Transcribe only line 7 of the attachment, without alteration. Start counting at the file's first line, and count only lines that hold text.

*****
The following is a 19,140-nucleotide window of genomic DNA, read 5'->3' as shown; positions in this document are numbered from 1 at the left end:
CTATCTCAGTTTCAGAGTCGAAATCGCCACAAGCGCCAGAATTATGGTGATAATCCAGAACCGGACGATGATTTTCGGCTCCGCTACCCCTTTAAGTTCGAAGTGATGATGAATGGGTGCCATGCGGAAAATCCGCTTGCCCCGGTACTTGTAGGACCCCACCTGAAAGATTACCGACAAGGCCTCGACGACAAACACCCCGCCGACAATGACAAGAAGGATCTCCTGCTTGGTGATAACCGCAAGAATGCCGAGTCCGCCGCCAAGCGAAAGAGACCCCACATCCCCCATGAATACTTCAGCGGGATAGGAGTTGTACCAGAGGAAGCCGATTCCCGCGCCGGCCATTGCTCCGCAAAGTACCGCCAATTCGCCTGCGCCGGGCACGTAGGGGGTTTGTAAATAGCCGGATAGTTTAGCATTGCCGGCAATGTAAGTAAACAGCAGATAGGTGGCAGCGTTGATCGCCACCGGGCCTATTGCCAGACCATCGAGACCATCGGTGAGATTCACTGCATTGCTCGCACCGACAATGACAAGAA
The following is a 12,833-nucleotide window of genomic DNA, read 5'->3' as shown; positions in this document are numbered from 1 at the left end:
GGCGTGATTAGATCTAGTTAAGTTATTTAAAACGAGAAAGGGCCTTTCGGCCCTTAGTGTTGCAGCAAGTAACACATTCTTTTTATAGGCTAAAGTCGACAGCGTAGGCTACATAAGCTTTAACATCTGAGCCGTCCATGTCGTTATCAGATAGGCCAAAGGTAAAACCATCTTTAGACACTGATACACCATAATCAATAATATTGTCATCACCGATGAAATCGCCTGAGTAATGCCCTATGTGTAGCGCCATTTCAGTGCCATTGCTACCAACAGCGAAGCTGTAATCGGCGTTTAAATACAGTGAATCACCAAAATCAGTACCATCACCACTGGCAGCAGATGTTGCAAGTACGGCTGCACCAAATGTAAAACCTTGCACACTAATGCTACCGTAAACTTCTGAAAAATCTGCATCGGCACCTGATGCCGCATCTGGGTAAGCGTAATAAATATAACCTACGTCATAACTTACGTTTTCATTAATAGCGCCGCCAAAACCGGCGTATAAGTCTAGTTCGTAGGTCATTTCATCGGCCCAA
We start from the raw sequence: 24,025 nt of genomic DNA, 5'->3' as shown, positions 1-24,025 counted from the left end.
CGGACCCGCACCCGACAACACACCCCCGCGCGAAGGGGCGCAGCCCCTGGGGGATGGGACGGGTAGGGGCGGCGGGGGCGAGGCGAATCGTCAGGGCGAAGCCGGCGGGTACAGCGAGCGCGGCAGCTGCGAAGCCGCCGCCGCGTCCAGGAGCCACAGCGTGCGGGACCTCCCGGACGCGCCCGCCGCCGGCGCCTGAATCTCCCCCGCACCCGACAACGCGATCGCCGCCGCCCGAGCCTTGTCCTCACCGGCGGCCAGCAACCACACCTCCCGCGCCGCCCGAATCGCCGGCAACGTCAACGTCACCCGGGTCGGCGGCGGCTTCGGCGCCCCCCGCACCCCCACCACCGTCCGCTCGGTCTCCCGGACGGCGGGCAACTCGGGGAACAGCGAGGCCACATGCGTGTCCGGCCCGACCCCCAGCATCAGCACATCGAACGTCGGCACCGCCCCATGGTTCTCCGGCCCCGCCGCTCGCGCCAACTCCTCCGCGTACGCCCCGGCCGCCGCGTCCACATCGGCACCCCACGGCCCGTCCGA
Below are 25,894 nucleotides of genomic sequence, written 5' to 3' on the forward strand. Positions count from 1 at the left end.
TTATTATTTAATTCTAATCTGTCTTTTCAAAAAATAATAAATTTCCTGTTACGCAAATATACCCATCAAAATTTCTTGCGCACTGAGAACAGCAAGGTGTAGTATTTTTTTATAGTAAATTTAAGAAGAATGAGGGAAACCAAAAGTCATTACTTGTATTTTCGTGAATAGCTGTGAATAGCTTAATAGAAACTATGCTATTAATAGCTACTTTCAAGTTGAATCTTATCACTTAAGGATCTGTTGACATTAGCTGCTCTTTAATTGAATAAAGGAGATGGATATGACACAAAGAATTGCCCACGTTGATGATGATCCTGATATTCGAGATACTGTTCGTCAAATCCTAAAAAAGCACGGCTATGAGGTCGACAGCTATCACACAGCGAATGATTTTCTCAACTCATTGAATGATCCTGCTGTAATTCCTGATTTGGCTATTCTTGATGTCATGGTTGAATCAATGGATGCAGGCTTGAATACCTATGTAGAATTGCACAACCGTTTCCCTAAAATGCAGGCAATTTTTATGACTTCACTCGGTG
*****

Below are 25,894 nucleotides of genomic sequence, written 5' to 3' on the forward strand. Positions count from 1 at the left end.